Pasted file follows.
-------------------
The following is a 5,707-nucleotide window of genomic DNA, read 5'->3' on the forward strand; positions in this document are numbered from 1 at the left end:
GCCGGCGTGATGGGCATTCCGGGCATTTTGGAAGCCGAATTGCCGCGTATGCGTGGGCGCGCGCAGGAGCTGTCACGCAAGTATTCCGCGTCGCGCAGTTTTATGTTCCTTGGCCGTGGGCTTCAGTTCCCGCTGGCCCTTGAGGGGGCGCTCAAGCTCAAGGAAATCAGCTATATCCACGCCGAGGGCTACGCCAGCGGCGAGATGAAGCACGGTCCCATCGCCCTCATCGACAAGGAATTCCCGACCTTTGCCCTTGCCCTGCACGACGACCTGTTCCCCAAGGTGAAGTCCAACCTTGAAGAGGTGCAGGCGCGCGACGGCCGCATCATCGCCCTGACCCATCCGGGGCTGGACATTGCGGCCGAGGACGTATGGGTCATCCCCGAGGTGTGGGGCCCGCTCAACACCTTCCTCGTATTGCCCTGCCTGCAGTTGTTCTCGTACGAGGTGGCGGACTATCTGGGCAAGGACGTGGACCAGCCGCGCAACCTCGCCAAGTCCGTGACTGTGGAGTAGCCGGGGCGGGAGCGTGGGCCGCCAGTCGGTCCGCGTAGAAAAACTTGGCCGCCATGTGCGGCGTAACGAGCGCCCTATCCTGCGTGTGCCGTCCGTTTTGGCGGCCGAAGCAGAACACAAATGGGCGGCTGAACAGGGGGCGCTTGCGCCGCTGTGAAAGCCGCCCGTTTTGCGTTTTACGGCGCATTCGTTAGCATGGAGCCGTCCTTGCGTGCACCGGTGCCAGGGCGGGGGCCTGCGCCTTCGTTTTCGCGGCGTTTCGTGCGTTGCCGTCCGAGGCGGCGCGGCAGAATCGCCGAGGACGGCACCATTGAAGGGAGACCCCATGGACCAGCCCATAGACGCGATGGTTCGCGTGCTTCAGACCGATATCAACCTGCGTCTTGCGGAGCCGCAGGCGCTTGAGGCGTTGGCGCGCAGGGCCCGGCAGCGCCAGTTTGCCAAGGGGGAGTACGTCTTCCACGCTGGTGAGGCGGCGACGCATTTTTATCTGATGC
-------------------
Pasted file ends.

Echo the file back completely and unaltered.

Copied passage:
The following is a 5,707-nucleotide window of genomic DNA, read 5'->3' on the forward strand; positions in this document are numbered from 1 at the left end:
GCCGGCGTGATGGGCATTCCGGGCATTTTGGAAGCCGAATTGCCGCGTATGCGTGGGCGCGCGCAGGAGCTGTCACGCAAGTATTCCGCGTCGCGCAGTTTTATGTTCCTTGGCCGTGGGCTTCAGTTCCCGCTGGCCCTTGAGGGGGCGCTCAAGCTCAAGGAAATCAGCTATATCCACGCCGAGGGCTACGCCAGCGGCGAGATGAAGCACGGTCCCATCGCCCTCATCGACAAGGAATTCCCGACCTTTGCCCTTGCCCTGCACGACGACCTGTTCCCCAAGGTGAAGTCCAACCTTGAAGAGGTGCAGGCGCGCGACGGCCGCATCATCGCCCTGACCCATCCGGGGCTGGACATTGCGGCCGAGGACGTATGGGTCATCCCCGAGGTGTGGGGCCCGCTCAACACCTTCCTCGTATTGCCCTGCCTGCAGTTGTTCTCGTACGAGGTGGCGGACTATCTGGGCAAGGACGTGGACCAGCCGCGCAACCTCGCCAAGTCCGTGACTGTGGAGTAGCCGGGGCGGGAGCGTGGGCCGCCAGTCGGTCCGCGTAGAAAAACTTGGCCGCCATGTGCGGCGTAACGAGCGCCCTATCCTGCGTGTGCCGTCCGTTTTGGCGGCCGAAGCAGAACACAAATGGGCGGCTGAACAGGGGGCGCTTGCGCCGCTGTGAAAGCCGCCCGTTTTGCGTTTTACGGCGCATTCGTTAGCATGGAGCCGTCCTTGCGTGCACCGGTGCCAGGGCGGGGGCCTGCGCCTTCGTTTTCGCGGCGTTTCGTGCGTTGCCGTCCGAGGCGGCGCGGCAGAATCGCCGAGGACGGCACCATTGAAGGGAGACCCCATGGACCAGCCCATAGACGCGATGGTTCGCGTGCTTCAGACCGATATCAACCTGCGTCTTGCGGAGCCGCAGGCGCTTGAGGCGTTGGCGCGCAGGGCCCGGCAGCGCCAGTTTGCCAAGGGGGAGTACGTCTTCCACGCTGGTGAGGCGGCGACGCATTTTTATCTGATGC